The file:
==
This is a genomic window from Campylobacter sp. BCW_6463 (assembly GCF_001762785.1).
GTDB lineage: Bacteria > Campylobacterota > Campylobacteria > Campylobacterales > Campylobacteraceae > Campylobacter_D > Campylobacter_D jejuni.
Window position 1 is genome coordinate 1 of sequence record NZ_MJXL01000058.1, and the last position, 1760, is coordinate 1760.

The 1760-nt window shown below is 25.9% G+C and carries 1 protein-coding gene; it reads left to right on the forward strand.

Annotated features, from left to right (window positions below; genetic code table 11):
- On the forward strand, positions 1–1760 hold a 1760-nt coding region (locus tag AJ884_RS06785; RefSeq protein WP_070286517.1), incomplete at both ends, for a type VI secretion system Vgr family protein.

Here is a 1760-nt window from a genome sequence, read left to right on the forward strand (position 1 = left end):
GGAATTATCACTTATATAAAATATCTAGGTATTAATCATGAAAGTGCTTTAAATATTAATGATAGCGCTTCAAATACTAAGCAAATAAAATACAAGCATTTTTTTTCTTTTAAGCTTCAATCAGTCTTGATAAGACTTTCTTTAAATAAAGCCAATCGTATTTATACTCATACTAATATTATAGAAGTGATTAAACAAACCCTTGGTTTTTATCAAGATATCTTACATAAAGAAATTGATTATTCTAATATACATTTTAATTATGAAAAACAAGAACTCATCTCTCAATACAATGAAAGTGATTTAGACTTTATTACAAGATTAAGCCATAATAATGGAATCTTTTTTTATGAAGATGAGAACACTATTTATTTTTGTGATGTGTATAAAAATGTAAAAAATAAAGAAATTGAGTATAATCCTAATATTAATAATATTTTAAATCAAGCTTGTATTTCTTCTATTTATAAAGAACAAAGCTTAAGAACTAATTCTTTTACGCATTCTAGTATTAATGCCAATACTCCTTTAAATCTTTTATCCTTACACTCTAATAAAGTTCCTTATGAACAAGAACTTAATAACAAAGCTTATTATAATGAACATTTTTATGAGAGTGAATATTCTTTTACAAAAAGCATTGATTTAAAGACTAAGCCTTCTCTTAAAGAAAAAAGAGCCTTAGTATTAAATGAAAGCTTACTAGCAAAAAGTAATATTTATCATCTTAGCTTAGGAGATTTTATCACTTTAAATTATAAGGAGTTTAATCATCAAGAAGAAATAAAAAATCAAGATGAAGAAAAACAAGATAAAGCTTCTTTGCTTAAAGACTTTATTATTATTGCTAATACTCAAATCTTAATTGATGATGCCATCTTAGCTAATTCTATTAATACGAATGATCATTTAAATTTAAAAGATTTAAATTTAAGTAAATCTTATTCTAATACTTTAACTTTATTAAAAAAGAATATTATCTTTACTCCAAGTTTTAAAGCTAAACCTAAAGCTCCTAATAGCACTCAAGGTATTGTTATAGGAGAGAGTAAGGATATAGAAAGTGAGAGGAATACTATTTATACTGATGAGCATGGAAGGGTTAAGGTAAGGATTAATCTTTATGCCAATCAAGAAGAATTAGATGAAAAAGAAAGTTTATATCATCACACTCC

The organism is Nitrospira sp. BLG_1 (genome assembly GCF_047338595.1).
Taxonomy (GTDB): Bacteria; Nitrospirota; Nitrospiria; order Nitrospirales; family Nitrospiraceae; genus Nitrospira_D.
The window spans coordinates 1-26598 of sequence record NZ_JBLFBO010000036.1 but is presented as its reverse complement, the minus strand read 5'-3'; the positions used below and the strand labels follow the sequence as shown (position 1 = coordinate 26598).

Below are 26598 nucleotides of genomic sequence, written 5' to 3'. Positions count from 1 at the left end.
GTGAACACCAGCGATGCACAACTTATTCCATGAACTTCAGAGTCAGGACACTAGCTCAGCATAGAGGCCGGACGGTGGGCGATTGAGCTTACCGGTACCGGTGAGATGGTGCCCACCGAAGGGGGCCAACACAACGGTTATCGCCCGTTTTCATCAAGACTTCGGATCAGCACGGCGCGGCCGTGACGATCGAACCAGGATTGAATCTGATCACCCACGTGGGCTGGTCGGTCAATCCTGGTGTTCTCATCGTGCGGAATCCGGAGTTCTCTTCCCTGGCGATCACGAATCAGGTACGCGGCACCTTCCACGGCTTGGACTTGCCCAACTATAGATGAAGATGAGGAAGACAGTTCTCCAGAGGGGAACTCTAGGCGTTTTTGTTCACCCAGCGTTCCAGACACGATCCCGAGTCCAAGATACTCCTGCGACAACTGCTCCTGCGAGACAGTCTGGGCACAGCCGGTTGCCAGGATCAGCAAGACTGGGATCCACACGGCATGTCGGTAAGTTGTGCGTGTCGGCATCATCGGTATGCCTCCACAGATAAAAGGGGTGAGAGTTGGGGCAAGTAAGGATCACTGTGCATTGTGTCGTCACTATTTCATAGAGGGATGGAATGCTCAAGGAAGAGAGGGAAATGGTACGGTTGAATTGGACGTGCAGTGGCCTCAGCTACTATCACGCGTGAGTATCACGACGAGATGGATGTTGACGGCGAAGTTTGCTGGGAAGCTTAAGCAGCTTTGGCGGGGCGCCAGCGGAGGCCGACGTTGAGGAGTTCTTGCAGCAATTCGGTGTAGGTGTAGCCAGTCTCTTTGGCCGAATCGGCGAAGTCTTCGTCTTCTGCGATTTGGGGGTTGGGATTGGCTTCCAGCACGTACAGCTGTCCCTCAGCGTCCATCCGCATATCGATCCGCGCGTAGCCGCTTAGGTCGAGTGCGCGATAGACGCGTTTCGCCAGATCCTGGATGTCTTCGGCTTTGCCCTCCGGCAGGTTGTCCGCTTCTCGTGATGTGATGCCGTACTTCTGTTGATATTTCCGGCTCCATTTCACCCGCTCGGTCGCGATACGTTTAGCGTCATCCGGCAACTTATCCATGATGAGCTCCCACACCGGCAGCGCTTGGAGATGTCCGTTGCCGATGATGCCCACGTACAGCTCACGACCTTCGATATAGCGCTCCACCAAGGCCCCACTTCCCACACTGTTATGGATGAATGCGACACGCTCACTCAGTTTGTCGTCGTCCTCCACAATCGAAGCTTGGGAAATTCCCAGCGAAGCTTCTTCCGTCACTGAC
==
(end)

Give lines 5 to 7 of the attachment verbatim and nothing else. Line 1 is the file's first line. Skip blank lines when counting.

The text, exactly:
Annotated features, from left to right (window positions below; genetic code table 11):
- On the forward strand, positions 1–1760 hold a 1760-nt coding region (locus tag AJ884_RS06785; RefSeq protein WP_070286517.1), incomplete at both ends, for a type VI secretion system Vgr family protein.

Here is a 1760-nt window from a genome sequence, read left to right on the forward strand (position 1 = left end):